Stormwater Quality Program
The Clean Water Act authorizes the U.S. Environmental Protection Agency (EPA) to regulate the discharge of pollutants to the nation's waterways. The EPA developed the National Pollutant Discharge Elimination System (NPDES) to carry out this responsibility. In Los Angeles County, this authority has been delegated to the State through the work of the Regional Board. The Regional Board regulates the discharge of pollutants through a number of permits and in the case of municipal separate stormwater sewer systems, the permit is known as the MS4 permit. MS4 permits are valid for five years or as replaced by subsequent permits and the most recent was adopted last November and brought into effect on December 28, 2012.
As a permittee, the City is responsible for compliance with the current MS4 permit, which is a 500 page and very complex document. The engineering group in RPV along with our counterparts in the other Peninsula agencies responsible for stormwater are working together to develop a Coordinated Integrated Monitoring Program (CIMP) and an Enhanced Watershed Management Program (EWMP) to meet the demands of the permit. The permit documents, these program documents and other related topics can be further explored below.
Program Information - Good to Know!
- Press Release - What You Can Do (PDF)
- Sandbags and Sewers (PDF)
- Stormwater Quality Primer (PDF)
- Public Notice of Revised EWMP Availibility and Public Workshop (PDF)
RPV's MS4 Permit Information
- MS4 Permit Documents
- EWMP / CIMP Workshop Slides - May 6, 2015
- EWMP April 2016 Final (PDF)
- CIMP - Feb 2016 FINAL (PDF)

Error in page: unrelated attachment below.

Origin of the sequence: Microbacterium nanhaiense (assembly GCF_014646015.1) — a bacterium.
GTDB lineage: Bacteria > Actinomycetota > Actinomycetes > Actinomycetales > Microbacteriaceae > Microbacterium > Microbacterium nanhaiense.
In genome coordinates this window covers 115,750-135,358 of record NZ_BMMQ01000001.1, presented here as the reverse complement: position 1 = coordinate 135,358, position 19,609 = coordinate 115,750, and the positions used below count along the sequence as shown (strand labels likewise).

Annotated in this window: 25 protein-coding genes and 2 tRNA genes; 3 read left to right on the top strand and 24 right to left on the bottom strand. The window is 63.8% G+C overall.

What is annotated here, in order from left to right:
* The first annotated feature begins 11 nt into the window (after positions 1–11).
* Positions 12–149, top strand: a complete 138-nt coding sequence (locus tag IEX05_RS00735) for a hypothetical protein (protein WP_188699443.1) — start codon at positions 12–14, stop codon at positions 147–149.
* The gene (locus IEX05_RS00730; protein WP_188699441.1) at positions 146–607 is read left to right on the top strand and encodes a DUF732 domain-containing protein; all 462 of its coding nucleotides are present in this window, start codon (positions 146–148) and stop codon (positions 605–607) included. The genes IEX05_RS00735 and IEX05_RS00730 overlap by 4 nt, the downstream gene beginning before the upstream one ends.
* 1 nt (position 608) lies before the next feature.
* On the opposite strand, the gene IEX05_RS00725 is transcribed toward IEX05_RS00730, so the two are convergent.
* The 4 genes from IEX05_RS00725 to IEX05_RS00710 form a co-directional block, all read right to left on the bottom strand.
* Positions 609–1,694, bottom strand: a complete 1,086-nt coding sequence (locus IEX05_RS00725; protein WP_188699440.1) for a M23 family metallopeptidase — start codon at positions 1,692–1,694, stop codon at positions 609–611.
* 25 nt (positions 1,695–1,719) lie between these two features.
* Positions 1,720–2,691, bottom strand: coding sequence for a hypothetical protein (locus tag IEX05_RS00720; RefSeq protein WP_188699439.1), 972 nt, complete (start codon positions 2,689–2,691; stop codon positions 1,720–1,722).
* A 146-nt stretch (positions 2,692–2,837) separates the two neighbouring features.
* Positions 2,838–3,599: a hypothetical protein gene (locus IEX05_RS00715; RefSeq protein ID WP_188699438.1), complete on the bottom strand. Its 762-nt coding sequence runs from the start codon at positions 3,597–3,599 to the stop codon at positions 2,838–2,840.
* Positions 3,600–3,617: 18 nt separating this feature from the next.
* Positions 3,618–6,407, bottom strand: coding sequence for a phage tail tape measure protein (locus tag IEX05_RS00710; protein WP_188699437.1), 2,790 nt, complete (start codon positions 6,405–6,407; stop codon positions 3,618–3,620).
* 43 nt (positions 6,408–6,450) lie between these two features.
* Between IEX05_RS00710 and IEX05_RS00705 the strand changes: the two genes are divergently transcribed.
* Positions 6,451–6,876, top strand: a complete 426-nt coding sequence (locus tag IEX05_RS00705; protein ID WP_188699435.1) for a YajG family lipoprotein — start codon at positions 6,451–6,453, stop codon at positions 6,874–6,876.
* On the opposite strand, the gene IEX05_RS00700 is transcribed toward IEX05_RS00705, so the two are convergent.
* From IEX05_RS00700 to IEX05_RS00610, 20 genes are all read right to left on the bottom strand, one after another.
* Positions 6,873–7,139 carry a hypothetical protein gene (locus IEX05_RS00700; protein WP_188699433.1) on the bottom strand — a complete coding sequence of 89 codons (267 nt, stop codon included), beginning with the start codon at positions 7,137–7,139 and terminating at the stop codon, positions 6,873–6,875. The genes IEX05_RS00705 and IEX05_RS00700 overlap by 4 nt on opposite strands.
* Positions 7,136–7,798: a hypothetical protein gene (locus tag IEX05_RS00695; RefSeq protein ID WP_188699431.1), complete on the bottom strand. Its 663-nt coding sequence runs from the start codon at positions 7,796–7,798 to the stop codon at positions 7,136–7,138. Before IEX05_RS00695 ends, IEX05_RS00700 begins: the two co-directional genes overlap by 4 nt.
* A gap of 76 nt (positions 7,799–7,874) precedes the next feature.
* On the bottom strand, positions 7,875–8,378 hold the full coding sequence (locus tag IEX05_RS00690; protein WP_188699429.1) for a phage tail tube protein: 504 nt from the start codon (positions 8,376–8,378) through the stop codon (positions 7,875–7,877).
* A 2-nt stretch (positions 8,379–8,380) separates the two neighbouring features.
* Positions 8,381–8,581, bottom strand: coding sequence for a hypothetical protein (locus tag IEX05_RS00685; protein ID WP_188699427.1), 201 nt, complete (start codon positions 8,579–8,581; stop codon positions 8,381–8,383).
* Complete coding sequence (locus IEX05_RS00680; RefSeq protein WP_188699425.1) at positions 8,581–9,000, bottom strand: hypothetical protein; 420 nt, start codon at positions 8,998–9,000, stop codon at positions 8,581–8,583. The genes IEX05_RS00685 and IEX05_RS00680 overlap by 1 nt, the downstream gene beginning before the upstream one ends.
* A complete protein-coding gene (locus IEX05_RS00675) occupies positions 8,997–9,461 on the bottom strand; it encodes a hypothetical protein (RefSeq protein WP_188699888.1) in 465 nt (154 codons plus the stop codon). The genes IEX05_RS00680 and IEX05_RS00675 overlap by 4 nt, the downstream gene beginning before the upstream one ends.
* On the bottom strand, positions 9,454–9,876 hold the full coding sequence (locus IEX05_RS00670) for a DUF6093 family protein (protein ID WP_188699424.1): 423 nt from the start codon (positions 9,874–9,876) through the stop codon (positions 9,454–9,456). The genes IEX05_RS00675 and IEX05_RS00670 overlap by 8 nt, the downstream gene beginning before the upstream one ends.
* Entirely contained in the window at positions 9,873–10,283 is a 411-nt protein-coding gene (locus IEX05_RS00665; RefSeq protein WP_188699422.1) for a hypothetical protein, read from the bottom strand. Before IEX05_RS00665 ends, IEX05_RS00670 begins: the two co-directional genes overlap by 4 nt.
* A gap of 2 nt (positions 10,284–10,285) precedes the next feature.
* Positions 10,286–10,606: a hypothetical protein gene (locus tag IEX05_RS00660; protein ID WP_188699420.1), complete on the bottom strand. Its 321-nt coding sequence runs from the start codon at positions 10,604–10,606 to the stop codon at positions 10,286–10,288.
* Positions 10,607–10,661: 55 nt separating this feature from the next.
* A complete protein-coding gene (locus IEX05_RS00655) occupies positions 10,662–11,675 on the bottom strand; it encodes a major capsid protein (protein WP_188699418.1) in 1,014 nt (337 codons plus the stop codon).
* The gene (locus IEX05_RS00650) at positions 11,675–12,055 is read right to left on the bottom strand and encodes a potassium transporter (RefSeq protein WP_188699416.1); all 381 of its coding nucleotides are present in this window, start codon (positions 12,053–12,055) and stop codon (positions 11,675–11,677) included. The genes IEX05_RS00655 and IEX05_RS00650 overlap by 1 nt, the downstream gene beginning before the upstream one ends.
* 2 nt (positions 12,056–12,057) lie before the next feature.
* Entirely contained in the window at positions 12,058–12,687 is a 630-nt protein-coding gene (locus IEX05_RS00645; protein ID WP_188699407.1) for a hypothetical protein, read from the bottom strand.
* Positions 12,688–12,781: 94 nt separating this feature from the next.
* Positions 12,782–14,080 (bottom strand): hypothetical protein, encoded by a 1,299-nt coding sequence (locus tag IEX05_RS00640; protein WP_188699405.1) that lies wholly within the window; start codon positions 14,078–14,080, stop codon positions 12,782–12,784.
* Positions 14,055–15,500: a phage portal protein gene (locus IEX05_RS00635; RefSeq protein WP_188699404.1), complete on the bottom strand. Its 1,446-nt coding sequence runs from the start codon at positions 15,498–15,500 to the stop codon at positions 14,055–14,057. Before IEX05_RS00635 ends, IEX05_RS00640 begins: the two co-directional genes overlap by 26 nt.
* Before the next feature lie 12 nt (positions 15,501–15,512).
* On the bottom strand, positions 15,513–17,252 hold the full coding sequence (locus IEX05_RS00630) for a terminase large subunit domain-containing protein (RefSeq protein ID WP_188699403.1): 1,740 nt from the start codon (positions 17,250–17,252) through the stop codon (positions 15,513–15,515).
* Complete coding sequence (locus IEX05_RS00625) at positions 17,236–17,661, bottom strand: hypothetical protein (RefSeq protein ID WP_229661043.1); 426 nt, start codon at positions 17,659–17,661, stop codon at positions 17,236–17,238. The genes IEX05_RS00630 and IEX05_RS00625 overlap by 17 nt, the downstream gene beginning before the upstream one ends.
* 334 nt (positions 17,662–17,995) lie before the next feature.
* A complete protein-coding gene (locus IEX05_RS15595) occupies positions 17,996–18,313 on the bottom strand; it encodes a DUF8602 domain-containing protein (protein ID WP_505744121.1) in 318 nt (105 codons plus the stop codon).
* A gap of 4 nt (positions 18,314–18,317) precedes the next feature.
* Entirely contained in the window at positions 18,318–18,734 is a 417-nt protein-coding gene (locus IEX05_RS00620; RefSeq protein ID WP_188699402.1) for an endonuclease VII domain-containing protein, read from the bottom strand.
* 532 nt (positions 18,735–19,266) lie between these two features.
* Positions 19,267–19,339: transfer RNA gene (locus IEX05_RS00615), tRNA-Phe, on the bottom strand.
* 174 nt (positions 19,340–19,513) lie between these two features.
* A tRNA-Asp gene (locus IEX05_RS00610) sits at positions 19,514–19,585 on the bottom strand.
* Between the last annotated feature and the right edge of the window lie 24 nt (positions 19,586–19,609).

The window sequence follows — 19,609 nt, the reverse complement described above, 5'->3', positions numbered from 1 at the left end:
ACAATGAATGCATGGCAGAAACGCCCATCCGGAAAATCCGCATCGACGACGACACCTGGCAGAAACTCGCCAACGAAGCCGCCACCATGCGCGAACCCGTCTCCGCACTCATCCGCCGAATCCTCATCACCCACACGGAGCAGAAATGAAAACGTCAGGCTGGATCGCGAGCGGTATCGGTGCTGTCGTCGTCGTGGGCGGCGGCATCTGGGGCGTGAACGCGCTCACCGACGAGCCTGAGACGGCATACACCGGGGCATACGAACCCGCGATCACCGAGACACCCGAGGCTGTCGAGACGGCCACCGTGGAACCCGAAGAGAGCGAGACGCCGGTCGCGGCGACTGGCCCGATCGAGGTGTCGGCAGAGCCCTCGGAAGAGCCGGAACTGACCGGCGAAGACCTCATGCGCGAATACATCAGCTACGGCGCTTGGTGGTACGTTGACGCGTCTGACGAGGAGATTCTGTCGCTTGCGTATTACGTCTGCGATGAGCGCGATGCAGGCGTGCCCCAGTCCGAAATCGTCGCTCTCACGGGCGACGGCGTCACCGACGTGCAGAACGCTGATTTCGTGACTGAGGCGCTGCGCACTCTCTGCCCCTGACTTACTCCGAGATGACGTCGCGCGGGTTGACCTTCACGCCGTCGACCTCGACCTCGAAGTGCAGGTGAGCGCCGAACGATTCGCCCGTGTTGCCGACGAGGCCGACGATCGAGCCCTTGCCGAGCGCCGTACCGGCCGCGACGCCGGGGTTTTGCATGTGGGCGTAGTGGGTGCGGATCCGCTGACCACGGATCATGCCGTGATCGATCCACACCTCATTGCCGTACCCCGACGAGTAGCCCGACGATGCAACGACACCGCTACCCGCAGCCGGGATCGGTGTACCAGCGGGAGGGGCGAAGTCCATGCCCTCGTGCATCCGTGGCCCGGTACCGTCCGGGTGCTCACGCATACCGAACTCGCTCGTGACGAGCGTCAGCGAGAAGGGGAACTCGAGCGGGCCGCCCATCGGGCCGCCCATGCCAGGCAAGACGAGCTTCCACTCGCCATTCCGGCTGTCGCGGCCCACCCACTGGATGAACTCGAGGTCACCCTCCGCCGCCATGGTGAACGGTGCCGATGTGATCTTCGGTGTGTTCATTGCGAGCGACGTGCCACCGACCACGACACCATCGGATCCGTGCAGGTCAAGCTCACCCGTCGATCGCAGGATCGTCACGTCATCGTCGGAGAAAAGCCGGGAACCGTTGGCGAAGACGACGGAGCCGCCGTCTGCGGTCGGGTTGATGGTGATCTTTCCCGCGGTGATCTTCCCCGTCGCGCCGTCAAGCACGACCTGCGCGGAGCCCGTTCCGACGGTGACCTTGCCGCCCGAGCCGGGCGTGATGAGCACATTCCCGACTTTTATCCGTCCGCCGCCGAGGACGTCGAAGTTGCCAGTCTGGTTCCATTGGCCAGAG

- Appendix A - Monitoring Sites (PDF)
- Appendix B - Analytical Method Requirements (PDF)
- Appendix C - Modeling SOP (PDF)
- Appendix D - CEDEN Chemistry Templates (PDF)
- Appendix E - RH Non-Stormwater Discharge Program (PDF)
- Appendix F - LACFCD Background Info (PDF)
- Appendix G - CCMRP Final (PDF)
- Appendix H - Machado Lake CMP (PDF)
- Appendix I - Outfall Screening Report (PDF)
- RB Final Approval Letter (PDF)
County Program EIR for WMPs and EWMPs
Clean Bay Restaurant Program
Additional Stormwater Quality Resources
- California State Stormwater Films
- California State Stormwater Programs Page
- Curiosity Quest Video on Stormwater
- Low Impact Development
- Small Site Construction BMP Brochure
- Environmentally Friendly Landscaping, Gardening and Pest Control
- Native Drought Tolerant Plant Gardens and Landscapes on the Palos Verdes Peninsula
Ron DragooCity Engineer
30940 Hawthorne Boulevard
Rancho Palos Verdes, CA 90275
Phone: 310-544-5252Fax: 310-544-5292
Monday through Thursday
7:30 a.m. to 5:30 p.m.
(Closed Noon to 1 p.m.)
7:30 a.m. to 4:30 p.m.
(Closed Noon to 1 p.m.)
Saturday and Sunday
Ocean Water Quality
June 23, 2015
Oil globules ("tar balls") were reported on some RPV beaches in early June, which is unusual. The City's environmental consultant was dispatched to make an assessment (read more (PDF)) and concluded the oil was not from a local (land based) source. Authorities, who have been working on similar contamination on South Bay beaches (possibly as a result of the May 19, Plains All American oil spill in Santa Barbara County), were contacted and are pursuing the issue. Meanwhile, it seems the oil and tar have since dissipated from the City's beaches.
June 17, 2015
Heal the Bay has recently published its Beach Report Card for 2015 and once again RPV beaches are ranked among the cleanest in the State. See their full report.